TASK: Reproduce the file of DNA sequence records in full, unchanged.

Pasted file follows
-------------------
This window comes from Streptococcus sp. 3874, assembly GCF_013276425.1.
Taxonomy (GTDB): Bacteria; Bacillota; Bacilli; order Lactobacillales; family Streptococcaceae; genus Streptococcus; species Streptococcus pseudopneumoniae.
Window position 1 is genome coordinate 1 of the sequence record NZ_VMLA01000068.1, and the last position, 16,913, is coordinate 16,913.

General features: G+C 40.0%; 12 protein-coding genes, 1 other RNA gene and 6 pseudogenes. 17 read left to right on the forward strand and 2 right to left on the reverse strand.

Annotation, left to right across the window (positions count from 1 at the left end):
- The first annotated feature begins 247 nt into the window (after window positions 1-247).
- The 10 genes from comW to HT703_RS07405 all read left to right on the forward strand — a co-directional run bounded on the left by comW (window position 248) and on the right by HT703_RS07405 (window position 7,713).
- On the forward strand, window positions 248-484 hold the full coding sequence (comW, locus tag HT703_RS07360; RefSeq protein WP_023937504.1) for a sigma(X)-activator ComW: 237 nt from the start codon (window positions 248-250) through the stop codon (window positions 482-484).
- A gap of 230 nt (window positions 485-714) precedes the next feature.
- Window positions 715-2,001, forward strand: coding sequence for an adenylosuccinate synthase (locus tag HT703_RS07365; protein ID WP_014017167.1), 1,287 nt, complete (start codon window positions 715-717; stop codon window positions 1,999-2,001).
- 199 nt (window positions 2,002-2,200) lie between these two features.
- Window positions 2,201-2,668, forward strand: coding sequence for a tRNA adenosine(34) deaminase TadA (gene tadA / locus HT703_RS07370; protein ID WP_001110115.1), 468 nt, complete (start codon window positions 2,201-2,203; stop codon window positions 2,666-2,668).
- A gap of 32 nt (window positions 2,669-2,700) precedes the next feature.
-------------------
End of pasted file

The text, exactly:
This window comes from Streptococcus sp. 3874, assembly GCF_013276425.1.
Taxonomy (GTDB): Bacteria; Bacillota; Bacilli; order Lactobacillales; family Streptococcaceae; genus Streptococcus; species Streptococcus pseudopneumoniae.
Window position 1 is genome coordinate 1 of the sequence record NZ_VMLA01000068.1, and the last position, 16,913, is coordinate 16,913.

General features: G+C 40.0%; 12 protein-coding genes, 1 other RNA gene and 6 pseudogenes. 17 read left to right on the forward strand and 2 right to left on the reverse strand.

Annotation, left to right across the window (positions count from 1 at the left end):
- The first annotated feature begins 247 nt into the window (after window positions 1-247).
- The 10 genes from comW to HT703_RS07405 all read left to right on the forward strand — a co-directional run bounded on the left by comW (window position 248) and on the right by HT703_RS07405 (window position 7,713).
- On the forward strand, window positions 248-484 hold the full coding sequence (comW, locus tag HT703_RS07360; RefSeq protein WP_023937504.1) for a sigma(X)-activator ComW: 237 nt from the start codon (window positions 248-250) through the stop codon (window positions 482-484).
- A gap of 230 nt (window positions 485-714) precedes the next feature.
- Window positions 715-2,001, forward strand: coding sequence for an adenylosuccinate synthase (locus tag HT703_RS07365; protein ID WP_014017167.1), 1,287 nt, complete (start codon window positions 715-717; stop codon window positions 1,999-2,001).
- 199 nt (window positions 2,002-2,200) lie between these two features.
- Window positions 2,201-2,668, forward strand: coding sequence for a tRNA adenosine(34) deaminase TadA (gene tadA / locus HT703_RS07370; protein ID WP_001110115.1), 468 nt, complete (start codon window positions 2,201-2,203; stop codon window positions 2,666-2,668).
- A gap of 32 nt (window positions 2,669-2,700) precedes the next feature.